Research Expertise and Interest

legal doctrine, institutional role of courts, democratic design, legislation, election law

Research Description

Bertrall Ross’s research interests are driven by a normative concern about democratic responsiveness and a methodological approach that integrates political theory and empirical social science into discussions of legal doctrine, the institutional role of courts, and democratic design. In the area of legislation, his current research seeks to address how courts should reconcile legislative supremacy with the vexing problem of interpreting statutes in contexts not foreseen by the enacting legislature. In election law, he is examining the constitutional dimensions and the structural sources of the marginalization of the poor in the American political process.

Prior to joining the Boalt Hall community, Bertrall was a Kellis Parker Academic Fellow at Columbia Law School. He clerked for the Honorable Dorothy Nelson of the Ninth Circuit Court of Appeals and the Honorable Myron Thompson of the Middle District of Alabama. He received his J.D. from Yale Law School and has an M.Sc in the Politics of the World Economy from the London School of Economics, a Masters in Public Affairs from Princeton University Woodrow Wilson School of Public and International Affairs, and a B.A. in International Affairs and History from the University of Colorado, Boulder.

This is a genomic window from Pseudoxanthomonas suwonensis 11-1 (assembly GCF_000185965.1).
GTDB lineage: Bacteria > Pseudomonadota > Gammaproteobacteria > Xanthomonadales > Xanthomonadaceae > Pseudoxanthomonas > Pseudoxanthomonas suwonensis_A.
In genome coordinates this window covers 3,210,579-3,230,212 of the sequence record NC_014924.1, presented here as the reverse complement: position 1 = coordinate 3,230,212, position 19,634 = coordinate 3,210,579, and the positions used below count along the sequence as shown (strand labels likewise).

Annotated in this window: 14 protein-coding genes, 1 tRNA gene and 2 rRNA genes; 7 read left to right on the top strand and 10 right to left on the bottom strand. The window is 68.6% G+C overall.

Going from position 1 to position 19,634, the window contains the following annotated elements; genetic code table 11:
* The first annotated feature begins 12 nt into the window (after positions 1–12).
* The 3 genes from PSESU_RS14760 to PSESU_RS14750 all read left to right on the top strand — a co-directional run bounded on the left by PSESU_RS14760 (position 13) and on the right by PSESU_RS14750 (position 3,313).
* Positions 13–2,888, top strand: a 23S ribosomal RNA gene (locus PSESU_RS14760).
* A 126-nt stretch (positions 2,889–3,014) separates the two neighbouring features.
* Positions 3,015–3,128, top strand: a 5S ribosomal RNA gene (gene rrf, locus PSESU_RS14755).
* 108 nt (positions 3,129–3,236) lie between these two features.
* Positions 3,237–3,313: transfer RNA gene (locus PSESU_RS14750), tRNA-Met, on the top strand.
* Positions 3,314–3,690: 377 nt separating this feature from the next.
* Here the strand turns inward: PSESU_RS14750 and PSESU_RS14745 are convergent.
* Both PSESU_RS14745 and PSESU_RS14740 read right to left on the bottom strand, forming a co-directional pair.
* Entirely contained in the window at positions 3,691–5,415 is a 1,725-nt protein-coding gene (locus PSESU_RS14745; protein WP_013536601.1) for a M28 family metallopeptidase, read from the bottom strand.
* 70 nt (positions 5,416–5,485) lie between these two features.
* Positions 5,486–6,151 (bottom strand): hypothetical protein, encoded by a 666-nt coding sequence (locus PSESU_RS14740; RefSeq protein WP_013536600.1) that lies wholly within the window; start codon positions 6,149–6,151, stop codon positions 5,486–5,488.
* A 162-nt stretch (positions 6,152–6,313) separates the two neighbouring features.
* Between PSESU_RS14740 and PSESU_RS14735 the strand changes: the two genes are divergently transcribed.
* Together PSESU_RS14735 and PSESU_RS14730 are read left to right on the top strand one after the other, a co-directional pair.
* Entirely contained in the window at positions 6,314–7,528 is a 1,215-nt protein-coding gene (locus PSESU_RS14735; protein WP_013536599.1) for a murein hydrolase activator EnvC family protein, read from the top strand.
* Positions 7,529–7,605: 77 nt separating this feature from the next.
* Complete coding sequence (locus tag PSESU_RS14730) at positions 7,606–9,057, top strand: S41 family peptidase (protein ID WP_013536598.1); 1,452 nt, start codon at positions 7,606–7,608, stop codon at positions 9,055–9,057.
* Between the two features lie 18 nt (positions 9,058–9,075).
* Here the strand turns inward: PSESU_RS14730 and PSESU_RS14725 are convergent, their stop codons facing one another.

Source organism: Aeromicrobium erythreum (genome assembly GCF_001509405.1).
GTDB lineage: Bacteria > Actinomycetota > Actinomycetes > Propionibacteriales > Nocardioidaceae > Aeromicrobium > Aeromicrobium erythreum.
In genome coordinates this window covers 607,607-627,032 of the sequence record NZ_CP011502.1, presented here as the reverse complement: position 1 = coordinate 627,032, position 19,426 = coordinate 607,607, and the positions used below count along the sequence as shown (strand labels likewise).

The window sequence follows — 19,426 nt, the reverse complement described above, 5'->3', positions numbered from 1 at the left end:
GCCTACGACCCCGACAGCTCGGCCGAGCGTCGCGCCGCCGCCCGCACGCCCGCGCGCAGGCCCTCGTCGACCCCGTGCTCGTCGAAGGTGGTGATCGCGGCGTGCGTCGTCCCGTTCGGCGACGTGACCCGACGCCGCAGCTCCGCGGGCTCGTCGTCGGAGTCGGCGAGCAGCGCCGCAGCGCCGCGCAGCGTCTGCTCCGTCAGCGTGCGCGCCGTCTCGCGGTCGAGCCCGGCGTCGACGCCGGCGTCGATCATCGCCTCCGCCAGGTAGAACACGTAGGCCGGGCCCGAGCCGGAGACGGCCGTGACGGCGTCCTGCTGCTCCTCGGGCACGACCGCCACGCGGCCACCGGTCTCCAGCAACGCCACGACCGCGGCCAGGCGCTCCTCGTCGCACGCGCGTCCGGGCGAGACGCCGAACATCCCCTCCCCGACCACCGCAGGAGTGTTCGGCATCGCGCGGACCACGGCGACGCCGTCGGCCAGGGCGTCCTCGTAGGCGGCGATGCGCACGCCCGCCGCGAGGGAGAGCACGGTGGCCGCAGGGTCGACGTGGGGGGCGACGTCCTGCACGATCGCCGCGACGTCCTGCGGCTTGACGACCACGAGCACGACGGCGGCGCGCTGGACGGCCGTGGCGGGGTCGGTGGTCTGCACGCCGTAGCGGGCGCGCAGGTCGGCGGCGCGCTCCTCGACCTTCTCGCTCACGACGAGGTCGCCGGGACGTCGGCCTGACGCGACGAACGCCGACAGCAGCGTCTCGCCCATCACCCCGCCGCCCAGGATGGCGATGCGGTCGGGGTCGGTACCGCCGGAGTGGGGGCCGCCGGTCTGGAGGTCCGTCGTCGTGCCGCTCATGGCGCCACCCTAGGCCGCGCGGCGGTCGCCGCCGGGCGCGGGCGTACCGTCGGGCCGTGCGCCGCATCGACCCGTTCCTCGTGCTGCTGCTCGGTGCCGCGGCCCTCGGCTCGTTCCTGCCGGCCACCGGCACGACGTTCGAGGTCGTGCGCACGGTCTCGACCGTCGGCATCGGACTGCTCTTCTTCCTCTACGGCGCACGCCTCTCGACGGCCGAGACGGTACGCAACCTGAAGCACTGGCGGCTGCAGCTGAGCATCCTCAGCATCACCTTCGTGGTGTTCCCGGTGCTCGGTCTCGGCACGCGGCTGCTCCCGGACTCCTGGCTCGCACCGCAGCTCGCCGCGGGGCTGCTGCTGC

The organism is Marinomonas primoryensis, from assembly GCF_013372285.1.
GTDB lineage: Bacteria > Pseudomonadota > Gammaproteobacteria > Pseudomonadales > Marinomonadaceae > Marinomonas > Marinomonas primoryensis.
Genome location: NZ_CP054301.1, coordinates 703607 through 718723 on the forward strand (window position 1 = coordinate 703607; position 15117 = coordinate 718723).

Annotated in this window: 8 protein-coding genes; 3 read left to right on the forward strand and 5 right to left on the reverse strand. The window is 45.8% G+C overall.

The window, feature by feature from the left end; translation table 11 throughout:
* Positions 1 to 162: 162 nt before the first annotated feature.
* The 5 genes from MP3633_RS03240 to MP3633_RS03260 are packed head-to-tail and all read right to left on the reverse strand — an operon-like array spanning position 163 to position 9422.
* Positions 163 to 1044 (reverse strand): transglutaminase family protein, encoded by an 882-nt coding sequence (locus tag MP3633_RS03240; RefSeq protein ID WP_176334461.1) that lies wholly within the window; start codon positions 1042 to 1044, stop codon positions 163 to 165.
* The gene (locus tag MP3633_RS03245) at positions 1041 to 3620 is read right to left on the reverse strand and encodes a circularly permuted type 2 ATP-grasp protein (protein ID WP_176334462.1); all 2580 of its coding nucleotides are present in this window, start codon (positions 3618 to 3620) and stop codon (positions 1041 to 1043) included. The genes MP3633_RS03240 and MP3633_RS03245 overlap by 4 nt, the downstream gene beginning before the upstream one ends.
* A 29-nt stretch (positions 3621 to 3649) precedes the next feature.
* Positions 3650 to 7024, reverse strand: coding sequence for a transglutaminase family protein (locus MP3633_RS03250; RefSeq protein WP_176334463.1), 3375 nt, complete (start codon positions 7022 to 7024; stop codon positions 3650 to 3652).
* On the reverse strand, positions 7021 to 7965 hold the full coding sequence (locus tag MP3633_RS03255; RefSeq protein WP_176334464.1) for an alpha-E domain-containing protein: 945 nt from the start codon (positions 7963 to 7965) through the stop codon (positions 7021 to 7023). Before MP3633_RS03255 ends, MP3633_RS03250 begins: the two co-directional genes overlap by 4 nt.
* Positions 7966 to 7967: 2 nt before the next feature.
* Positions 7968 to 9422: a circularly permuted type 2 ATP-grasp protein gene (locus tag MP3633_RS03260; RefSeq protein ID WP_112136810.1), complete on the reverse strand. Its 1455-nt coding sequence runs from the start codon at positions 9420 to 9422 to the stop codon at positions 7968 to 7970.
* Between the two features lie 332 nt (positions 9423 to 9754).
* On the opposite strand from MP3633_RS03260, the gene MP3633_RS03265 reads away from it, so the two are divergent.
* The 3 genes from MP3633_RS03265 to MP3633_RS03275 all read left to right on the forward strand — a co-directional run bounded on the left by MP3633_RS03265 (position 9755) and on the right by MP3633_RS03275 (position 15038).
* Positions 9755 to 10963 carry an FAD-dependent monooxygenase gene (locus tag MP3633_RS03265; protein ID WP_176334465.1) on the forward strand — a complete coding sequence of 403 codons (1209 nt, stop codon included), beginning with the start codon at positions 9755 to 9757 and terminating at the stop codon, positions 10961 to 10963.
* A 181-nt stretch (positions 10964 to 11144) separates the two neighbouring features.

Bertrall teaches Legislation, Election Law, and Constitutional Law.

In the News

Featured in the Media

Please note: The views and opinions expressed in these articles are those of the authors and do not necessarily reflect the official policy or positions of UC Berkeley.
April 30, 2020
John Wildermuth
The Ad Hoc Committee for 2020 Election Fairness and Legitimacy, a national panel of 25 election scholars, including Berkeley law professor Bertrall Ross, has issued a report offering "urgent recommendations for securing 2020 U.S. elections. The report is called "Fair Elections During a Crisis," and among its key recommendations is the limiting of delays in the reporting of election results, since a slow count "invites a distrust of the election process." For more on Berkeley experts' research and views of the upcoming election, see this press release at Berkeley News.
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